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The Return of the King

The Return of the King

by J.R.R. Tolkien

Elrond

Character Analysis

In The Fellowship of the Ring, Elrond tells us that he was present during the first War of the Ring, when Isildur cut off Sauron's ring finger and caused the Big Bad's first fall. Elrond is still alive to see the conclusion of the battle against Sauron. (Gee, must be nice, being an elf, what with the immortality and the beauty and the goodness and all.)

But Elrond does not directly witness the last battle at the Black Gate of Mordor. We've got a couple of theories for the reason behind Elrond's absence from the final battle of the War of the Rings. First, he probably has his hands full keeping Rivendell secret and safe. Second, he sends his sons Elladan and Elrohir to assist Aragorn in his struggles, so why go himself?

And third, the first War of the Ring was also the war of the Last Alliance, when men and elves came together to fight a common enemy. Now, the elves are fading and Middle-earth is growing more and more, well, manly. This time, Middle-earth's salvation has to come from the peoples who are going to take it over in the next Age: men (and hobbits, we guess). So Elrond takes a back seat in this conflict because it's only fitting.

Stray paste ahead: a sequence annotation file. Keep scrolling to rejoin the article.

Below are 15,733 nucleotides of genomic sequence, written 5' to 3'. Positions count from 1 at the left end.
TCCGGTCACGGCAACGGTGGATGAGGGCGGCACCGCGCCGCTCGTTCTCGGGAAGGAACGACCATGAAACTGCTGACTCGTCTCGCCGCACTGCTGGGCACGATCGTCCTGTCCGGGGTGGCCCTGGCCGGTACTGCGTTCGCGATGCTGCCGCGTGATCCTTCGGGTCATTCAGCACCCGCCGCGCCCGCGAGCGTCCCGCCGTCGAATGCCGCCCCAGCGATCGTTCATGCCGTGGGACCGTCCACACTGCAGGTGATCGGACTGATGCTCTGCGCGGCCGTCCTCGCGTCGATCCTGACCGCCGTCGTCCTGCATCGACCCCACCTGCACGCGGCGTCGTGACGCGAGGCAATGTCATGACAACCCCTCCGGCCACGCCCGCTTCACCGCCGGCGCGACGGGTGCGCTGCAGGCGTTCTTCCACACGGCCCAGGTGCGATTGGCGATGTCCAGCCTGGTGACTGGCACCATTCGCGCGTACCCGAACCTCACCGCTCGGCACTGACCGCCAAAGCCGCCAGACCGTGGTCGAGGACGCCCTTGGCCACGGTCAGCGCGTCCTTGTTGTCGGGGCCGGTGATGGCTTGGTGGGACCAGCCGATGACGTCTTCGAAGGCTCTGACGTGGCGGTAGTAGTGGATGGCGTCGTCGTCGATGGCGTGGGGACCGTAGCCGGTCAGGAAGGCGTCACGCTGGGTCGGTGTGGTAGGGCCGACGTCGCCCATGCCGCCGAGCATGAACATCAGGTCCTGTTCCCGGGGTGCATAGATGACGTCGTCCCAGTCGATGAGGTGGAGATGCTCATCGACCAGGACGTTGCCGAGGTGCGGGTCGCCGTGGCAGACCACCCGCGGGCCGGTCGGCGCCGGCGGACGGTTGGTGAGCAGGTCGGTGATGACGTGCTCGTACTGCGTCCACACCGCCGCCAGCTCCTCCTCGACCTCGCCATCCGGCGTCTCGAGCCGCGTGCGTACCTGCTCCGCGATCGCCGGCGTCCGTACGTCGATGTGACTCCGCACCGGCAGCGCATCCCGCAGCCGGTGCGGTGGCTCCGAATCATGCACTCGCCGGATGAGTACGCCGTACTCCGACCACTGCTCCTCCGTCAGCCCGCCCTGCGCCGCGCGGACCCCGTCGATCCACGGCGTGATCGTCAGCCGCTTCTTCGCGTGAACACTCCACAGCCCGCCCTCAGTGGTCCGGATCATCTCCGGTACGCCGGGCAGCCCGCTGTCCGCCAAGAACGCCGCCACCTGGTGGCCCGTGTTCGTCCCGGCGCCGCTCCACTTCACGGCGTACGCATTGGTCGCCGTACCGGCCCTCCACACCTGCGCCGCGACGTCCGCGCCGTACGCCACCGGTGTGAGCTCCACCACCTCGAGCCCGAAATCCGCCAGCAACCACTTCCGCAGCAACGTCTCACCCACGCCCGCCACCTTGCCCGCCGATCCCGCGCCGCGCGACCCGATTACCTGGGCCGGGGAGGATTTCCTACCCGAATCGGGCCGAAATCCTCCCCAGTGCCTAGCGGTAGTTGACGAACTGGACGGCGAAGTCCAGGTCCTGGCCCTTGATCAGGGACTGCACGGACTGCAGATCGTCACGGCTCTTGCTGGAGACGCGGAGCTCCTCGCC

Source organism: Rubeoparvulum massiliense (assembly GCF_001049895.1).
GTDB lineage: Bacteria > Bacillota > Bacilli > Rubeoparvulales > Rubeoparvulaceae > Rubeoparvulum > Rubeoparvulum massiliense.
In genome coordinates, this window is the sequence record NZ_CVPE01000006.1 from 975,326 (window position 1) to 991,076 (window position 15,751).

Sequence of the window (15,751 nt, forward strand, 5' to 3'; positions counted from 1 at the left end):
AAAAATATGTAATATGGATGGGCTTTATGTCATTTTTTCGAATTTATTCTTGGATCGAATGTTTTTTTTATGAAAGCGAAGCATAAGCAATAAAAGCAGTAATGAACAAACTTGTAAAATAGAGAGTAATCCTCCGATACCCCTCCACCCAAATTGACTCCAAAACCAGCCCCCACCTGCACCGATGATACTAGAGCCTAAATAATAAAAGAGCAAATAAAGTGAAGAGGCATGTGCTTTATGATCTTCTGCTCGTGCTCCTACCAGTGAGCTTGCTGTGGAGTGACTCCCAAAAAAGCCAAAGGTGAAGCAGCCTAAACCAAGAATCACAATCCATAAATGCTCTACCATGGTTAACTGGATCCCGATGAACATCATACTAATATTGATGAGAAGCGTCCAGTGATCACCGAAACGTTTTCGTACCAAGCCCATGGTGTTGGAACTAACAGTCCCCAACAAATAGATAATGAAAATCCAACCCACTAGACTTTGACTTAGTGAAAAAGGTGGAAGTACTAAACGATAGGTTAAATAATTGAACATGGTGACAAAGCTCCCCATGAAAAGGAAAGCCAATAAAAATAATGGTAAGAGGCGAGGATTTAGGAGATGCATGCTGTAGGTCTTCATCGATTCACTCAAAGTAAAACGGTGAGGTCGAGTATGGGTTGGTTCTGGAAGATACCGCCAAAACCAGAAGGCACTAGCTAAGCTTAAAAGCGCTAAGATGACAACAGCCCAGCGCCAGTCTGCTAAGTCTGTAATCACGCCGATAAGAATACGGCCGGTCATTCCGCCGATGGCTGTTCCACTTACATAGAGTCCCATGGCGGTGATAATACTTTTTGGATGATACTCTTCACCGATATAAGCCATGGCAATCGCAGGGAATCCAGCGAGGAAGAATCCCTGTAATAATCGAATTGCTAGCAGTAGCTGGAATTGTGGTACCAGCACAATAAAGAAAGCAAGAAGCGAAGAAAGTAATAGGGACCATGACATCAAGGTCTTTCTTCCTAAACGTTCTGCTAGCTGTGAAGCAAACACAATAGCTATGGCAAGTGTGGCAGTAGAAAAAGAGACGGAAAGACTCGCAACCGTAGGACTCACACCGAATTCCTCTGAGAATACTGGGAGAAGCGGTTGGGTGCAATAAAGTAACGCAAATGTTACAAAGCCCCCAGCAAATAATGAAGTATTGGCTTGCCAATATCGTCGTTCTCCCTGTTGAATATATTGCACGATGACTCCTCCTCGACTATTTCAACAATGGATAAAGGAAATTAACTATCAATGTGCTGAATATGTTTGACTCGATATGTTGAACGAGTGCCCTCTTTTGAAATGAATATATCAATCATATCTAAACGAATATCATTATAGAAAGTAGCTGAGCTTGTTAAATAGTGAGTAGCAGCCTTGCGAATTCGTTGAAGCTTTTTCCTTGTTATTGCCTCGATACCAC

Elrond's major role in The Return of the King is actually as Aragorn's father-in-law. He arrives in Gondor in June, along with his daughter Arwen (the bride-to-be) and Arwen's grandmother Galadriel (mother of Celebrián, who was Arwen's mother). Elrond passes on the Scepter of Annúminas, another old heirloom of Elendil's house. But he's there mostly to witness the wedding between his daughter and Aragorn. Once they are settled as King and Queen of Gondor, Elrond must part from his daughter forever. She has chosen to stay in Middle-earth as a mortal, while he will sail into the West and leave Middle-earth for good.

One last note about Elrond: finally, in The Return of the King, we get confirmation that he carries one of the three Elvish Rings of Power. We see Galadriel's in The Fellowship of the Ring, but it is only in The Return of the King that we see Vilya, "a ring of gold with a great blue stone […] mightiest of the Three" (6.9.67). (Gandalf, of course, has the third one.)

So that explains both how Elrond has been able to keep Rivendell as a refuge from evil for all of these years, and also why Elrond has to leave Middle-earth and return to Elvenhome. Even though the Three Elvish Rings of Power were not made by Sauron, they are still somehow bound by the Ruling Ring. Now that the Ruling Ring has been destroyed, these Elvish Rings of Power can't just be left lying around.

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